signalParameterChanged_t    m_signalParameterChanged;

// The signal source
void Parameter::raiseParameterChangedSignal()
      SharedParameterPtr pParameterDeepCopied = new Parameter(*this);
// The subscriber's handler
void ClientGui::onDeviceParameterChangedHandler( SharedParameterPtr pParameter)
      cout << pParameter->toString() << endl;

The shared parameter object sent to your subscribers will be automatically deleted when its reference count becomes zero (i.e. it goes out of scope in all the handlers).

Is Parameter really so heavyweight that you need to send it to your subscribers via pointer?


Please note that using shared_ptr takes care of lifetime management, but will not relieve you of the responsibility to make concurrent reads/writes to/from the shared parameter object thread-safe. You may well want to pass-by-copy to your subscribers for thread-safety reasons alone. In your question, it's not clear enough to me what goes on thread-wise, so I can't give you more specific recommendations.

Is the thread calling raiseParameterChangedSignal() the same as your GUI thread? Some GUI toolkits don't allow concurrent use of their API by multiple threads.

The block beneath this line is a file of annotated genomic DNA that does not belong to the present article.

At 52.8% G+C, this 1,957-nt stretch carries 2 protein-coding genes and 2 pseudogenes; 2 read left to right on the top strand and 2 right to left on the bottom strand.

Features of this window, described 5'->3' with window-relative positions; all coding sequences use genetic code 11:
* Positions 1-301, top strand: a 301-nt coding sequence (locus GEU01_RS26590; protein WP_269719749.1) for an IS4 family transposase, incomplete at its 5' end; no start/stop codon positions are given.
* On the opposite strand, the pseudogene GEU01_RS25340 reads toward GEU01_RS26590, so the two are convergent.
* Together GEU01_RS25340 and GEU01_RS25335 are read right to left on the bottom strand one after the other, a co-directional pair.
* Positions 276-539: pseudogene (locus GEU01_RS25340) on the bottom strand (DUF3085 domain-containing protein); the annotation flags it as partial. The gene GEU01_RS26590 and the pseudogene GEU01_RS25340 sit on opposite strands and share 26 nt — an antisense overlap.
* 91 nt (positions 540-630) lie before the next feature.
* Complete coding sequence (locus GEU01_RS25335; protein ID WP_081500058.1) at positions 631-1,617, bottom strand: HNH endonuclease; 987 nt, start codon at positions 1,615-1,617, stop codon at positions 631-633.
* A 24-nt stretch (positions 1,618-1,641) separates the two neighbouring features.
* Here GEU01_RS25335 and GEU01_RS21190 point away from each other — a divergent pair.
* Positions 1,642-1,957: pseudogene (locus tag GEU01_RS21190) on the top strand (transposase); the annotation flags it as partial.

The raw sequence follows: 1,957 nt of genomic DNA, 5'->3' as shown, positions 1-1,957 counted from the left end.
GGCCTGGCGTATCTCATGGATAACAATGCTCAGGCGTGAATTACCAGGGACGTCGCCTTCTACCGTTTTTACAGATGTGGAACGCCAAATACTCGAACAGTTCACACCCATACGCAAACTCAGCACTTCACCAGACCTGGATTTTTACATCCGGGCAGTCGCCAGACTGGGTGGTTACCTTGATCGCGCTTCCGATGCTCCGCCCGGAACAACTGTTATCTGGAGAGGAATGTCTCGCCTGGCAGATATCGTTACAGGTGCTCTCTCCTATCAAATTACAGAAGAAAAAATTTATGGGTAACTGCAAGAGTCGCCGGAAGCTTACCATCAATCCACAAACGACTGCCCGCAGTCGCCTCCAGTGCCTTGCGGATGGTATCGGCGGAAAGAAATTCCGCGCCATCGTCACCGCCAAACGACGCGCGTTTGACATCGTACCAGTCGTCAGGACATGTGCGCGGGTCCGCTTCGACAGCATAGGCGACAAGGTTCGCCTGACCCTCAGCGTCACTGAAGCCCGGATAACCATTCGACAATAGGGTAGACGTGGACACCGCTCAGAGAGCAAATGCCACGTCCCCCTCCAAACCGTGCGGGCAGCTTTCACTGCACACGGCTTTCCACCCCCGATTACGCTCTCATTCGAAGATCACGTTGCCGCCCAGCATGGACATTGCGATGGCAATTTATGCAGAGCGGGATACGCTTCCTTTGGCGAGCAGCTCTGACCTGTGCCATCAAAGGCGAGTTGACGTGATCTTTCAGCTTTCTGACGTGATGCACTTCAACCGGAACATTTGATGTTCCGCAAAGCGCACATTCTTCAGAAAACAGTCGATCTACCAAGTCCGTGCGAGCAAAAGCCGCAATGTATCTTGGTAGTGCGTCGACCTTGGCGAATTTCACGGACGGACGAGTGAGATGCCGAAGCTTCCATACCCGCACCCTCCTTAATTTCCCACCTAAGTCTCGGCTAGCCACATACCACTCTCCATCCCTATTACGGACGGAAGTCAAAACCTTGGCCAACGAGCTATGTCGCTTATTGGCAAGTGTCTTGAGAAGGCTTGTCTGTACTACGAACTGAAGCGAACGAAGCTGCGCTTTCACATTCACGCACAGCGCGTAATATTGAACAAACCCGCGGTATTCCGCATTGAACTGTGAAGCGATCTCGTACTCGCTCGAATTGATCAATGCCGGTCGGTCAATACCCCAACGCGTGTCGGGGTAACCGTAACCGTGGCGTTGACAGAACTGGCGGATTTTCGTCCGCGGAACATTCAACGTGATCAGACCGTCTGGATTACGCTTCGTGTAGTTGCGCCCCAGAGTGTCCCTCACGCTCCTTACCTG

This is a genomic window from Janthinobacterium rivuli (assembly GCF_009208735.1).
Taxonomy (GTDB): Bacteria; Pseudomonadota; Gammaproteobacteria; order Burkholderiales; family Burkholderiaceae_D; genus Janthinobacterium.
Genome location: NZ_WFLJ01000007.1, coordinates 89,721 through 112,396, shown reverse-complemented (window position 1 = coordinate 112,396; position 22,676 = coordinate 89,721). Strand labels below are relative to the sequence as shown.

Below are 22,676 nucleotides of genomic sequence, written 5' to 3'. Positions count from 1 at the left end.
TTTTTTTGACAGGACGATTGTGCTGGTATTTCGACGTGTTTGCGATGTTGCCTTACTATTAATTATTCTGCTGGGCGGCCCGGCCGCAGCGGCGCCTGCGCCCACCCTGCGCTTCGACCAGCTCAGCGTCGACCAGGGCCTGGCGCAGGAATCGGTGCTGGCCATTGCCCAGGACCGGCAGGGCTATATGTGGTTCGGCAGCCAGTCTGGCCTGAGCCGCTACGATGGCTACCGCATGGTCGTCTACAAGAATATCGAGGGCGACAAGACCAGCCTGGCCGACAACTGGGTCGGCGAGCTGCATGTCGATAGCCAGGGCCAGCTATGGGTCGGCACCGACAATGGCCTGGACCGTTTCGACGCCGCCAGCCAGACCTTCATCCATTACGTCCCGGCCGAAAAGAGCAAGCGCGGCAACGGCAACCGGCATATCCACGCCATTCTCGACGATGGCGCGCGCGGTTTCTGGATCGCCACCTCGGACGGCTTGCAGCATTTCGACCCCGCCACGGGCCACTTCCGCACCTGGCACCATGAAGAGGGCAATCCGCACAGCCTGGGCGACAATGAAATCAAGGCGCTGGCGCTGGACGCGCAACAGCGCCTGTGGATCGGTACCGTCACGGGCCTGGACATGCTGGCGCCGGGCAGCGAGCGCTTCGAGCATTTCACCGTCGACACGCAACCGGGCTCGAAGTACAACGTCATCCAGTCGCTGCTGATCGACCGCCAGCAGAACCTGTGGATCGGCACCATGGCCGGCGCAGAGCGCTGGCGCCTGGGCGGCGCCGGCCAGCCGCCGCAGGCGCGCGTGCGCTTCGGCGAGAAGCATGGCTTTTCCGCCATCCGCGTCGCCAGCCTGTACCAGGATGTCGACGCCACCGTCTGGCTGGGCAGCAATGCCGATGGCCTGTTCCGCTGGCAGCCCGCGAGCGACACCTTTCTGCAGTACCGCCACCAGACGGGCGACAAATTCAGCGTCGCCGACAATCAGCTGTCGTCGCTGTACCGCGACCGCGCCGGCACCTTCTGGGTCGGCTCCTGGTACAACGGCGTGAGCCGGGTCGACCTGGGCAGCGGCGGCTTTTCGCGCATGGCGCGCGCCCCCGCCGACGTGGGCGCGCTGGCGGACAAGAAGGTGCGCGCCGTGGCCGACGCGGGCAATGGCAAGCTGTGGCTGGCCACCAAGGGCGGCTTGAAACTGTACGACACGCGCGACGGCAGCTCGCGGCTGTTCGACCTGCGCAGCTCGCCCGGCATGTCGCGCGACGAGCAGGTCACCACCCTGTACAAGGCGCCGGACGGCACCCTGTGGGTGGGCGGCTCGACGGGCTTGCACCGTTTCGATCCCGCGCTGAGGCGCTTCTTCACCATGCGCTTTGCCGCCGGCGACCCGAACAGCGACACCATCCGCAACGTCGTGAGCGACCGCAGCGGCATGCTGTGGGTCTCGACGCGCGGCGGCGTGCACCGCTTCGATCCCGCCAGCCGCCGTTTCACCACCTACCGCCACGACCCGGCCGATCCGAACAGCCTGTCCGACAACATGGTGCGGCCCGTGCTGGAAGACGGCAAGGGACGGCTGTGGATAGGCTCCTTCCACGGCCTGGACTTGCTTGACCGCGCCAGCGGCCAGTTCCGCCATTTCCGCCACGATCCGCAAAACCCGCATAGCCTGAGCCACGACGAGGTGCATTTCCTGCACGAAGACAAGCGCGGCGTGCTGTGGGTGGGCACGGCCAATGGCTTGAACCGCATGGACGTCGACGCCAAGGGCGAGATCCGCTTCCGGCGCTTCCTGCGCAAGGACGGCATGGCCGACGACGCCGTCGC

share|improve this answer
Hi Emile, Thank you very much for your informative reply and clear code samples. The boost::shared_ptr is a solution. In my test case deletion occurs as you described. You made me rethink. I would prefer to pass-by-value rather than pointers. Yet when using pass-by-value I am disturbed by all the copy constructor activity I see in my test case. My debug prints show the signal resulted in 6 unexpected calls to the copy constructor. After the slot handler, 6 calls to the destructor. Do you have any insight into what all the activity is? Thank you very much for your assistance! -Ed – Ed . Jan 12 '10 at 14:35
I can only account for two copy constructions in your own code: 1) Passing your parameter object by copy to signalParameterChanged_t::operator(), 2) signal2 library passing the parameter by copy to the handler. The rest must be from the internal workings of the signals library. I'm not going to attempt to parse the metaprogramming wizardry going on inside signals2, to see where the other copies take place. ;) Try to recompile with optimization turned on (say, -O2) and I bet some of the copy constructions will be optimized away. – Emile Cormier Jan 13 '10 at 2:18
If your Parameter class only has a few built-in types (like int, double, etc.) for member variables, then I say just go ahead and pass Parameter by copy. The nanoseconds spent making 6 copies will be negligible compared to the micro/milliseconds your GUI toolkit will spend rendering scalable fonts on the screen. – Emile Cormier Jan 13 '10 at 2:35
To add to my previous comment, you should really learn about premature optimization if you haven't already:… – Emile Cormier Jan 13 '10 at 3:55
If your signal dispatching code ends up really being speed critical (determined by banchmarking/profiling), then there's another consideration: Depending on how clever your compiler's heap management is, dynamically allocating / deleting a new Parameter object can be orders of magnitude slower than creating a copy on the stack. See… – Emile Cormier Jan 13 '10 at 4:03